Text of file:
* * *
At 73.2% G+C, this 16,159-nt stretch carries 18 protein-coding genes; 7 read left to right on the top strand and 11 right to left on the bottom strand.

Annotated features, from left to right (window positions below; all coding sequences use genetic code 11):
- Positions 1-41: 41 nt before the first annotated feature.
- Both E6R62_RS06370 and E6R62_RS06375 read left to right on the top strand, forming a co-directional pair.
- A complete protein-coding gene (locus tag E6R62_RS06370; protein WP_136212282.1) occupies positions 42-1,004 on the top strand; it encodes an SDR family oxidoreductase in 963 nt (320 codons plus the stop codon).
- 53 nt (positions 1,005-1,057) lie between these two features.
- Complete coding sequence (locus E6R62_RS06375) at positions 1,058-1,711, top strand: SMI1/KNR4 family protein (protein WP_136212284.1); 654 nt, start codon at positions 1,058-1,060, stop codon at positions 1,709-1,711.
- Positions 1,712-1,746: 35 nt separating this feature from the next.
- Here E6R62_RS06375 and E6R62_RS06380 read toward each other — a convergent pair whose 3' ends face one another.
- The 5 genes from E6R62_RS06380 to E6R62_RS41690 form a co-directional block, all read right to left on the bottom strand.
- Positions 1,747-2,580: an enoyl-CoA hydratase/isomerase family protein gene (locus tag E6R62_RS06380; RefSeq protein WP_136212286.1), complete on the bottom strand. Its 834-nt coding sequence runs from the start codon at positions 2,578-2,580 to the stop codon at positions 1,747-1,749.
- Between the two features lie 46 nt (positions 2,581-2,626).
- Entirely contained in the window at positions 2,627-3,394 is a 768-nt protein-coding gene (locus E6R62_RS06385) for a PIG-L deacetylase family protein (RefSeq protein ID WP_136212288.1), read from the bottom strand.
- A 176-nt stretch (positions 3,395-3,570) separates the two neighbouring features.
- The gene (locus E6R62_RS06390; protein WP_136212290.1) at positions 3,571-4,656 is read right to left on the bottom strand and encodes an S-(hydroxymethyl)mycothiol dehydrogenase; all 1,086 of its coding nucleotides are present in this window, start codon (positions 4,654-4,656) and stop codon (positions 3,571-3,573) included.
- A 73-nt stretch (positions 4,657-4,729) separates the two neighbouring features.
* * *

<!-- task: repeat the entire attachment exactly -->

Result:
At 73.2% G+C, this 16,159-nt stretch carries 18 protein-coding genes; 7 read left to right on the top strand and 11 right to left on the bottom strand.

Annotated features, from left to right (window positions below; all coding sequences use genetic code 11):
- Positions 1-41: 41 nt before the first annotated feature.
- Both E6R62_RS06370 and E6R62_RS06375 read left to right on the top strand, forming a co-directional pair.
- A complete protein-coding gene (locus tag E6R62_RS06370; protein WP_136212282.1) occupies positions 42-1,004 on the top strand; it encodes an SDR family oxidoreductase in 963 nt (320 codons plus the stop codon).
- 53 nt (positions 1,005-1,057) lie between these two features.
- Complete coding sequence (locus E6R62_RS06375) at positions 1,058-1,711, top strand: SMI1/KNR4 family protein (protein WP_136212284.1); 654 nt, start codon at positions 1,058-1,060, stop codon at positions 1,709-1,711.
- Positions 1,712-1,746: 35 nt separating this feature from the next.
- Here E6R62_RS06375 and E6R62_RS06380 read toward each other — a convergent pair whose 3' ends face one another.
- The 5 genes from E6R62_RS06380 to E6R62_RS41690 form a co-directional block, all read right to left on the bottom strand.
- Positions 1,747-2,580: an enoyl-CoA hydratase/isomerase family protein gene (locus tag E6R62_RS06380; RefSeq protein WP_136212286.1), complete on the bottom strand. Its 834-nt coding sequence runs from the start codon at positions 2,578-2,580 to the stop codon at positions 1,747-1,749.
- Between the two features lie 46 nt (positions 2,581-2,626).
- Entirely contained in the window at positions 2,627-3,394 is a 768-nt protein-coding gene (locus E6R62_RS06385) for a PIG-L deacetylase family protein (RefSeq protein ID WP_136212288.1), read from the bottom strand.
- A 176-nt stretch (positions 3,395-3,570) separates the two neighbouring features.
- The gene (locus E6R62_RS06390; protein WP_136212290.1) at positions 3,571-4,656 is read right to left on the bottom strand and encodes an S-(hydroxymethyl)mycothiol dehydrogenase; all 1,086 of its coding nucleotides are present in this window, start codon (positions 4,654-4,656) and stop codon (positions 3,571-3,573) included.
- A 73-nt stretch (positions 4,657-4,729) separates the two neighbouring features.